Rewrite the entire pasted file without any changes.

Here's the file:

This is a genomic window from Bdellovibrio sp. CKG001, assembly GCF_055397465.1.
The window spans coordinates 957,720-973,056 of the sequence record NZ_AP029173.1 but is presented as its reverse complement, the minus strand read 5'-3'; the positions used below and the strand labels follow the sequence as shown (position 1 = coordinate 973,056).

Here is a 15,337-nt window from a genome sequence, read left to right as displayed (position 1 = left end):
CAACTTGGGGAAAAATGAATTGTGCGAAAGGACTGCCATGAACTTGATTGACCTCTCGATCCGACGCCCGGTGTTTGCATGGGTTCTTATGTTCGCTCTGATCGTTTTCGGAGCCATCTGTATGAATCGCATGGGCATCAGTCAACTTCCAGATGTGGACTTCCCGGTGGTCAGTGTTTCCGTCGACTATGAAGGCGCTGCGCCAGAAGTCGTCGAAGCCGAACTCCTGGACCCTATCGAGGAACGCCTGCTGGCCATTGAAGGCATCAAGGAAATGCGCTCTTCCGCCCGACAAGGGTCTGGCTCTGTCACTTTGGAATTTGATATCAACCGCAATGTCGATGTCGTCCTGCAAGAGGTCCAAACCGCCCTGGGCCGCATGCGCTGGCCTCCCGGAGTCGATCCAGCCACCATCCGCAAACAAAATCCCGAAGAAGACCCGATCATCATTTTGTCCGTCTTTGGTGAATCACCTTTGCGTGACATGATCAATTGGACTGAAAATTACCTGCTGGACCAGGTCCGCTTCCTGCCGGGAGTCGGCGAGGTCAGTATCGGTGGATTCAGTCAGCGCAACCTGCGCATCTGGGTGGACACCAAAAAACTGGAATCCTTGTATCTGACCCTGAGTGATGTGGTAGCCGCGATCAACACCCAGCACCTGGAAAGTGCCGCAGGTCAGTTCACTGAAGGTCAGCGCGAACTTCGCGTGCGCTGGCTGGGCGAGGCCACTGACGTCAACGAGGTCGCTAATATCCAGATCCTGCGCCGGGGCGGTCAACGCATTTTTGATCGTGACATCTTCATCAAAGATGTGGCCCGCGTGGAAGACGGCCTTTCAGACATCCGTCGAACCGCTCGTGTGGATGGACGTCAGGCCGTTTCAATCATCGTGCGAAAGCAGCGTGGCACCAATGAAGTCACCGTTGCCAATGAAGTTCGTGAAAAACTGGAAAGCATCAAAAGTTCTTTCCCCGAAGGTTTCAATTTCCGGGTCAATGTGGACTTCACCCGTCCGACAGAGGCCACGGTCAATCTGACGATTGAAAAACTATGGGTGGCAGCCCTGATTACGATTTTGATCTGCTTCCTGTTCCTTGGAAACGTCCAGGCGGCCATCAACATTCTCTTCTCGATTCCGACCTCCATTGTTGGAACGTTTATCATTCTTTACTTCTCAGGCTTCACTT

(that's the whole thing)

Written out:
This is a genomic window from Bdellovibrio sp. CKG001, assembly GCF_055397465.1.
The window spans coordinates 957,720-973,056 of the sequence record NZ_AP029173.1 but is presented as its reverse complement, the minus strand read 5'-3'; the positions used below and the strand labels follow the sequence as shown (position 1 = coordinate 973,056).

Here is a 15,337-nt window from a genome sequence, read left to right as displayed (position 1 = left end):
CAACTTGGGGAAAAATGAATTGTGCGAAAGGACTGCCATGAACTTGATTGACCTCTCGATCCGACGCCCGGTGTTTGCATGGGTTCTTATGTTCGCTCTGATCGTTTTCGGAGCCATCTGTATGAATCGCATGGGCATCAGTCAACTTCCAGATGTGGACTTCCCGGTGGTCAGTGTTTCCGTCGACTATGAAGGCGCTGCGCCAGAAGTCGTCGAAGCCGAACTCCTGGACCCTATCGAGGAACGCCTGCTGGCCATTGAAGGCATCAAGGAAATGCGCTCTTCCGCCCGACAAGGGTCTGGCTCTGTCACTTTGGAATTTGATATCAACCGCAATGTCGATGTCGTCCTGCAAGAGGTCCAAACCGCCCTGGGCCGCATGCGCTGGCCTCCCGGAGTCGATCCAGCCACCATCCGCAAACAAAATCCCGAAGAAGACCCGATCATCATTTTGTCCGTCTTTGGTGAATCACCTTTGCGTGACATGATCAATTGGACTGAAAATTACCTGCTGGACCAGGTCCGCTTCCTGCCGGGAGTCGGCGAGGTCAGTATCGGTGGATTCAGTCAGCGCAACCTGCGCATCTGGGTGGACACCAAAAAACTGGAATCCTTGTATCTGACCCTGAGTGATGTGGTAGCCGCGATCAACACCCAGCACCTGGAAAGTGCCGCAGGTCAGTTCACTGAAGGTCAGCGCGAACTTCGCGTGCGCTGGCTGGGCGAGGCCACTGACGTCAACGAGGTCGCTAATATCCAGATCCTGCGCCGGGGCGGTCAACGCATTTTTGATCGTGACATCTTCATCAAAGATGTGGCCCGCGTGGAAGACGGCCTTTCAGACATCCGTCGAACCGCTCGTGTGGATGGACGTCAGGCCGTTTCAATCATCGTGCGAAAGCAGCGTGGCACCAATGAAGTCACCGTTGCCAATGAAGTTCGTGAAAAACTGGAAAGCATCAAAAGTTCTTTCCCCGAAGGTTTCAATTTCCGGGTCAATGTGGACTTCACCCGTCCGACAGAGGCCACGGTCAATCTGACGATTGAAAAACTATGGGTGGCAGCCCTGATTACGATTTTGATCTGCTTCCTGTTCCTTGGAAACGTCCAGGCGGCCATCAACATTCTCTTCTCGATTCCGACCTCCATTGTTGGAACGTTTATCATTCTTTACTTCTCAGGCTTCACTT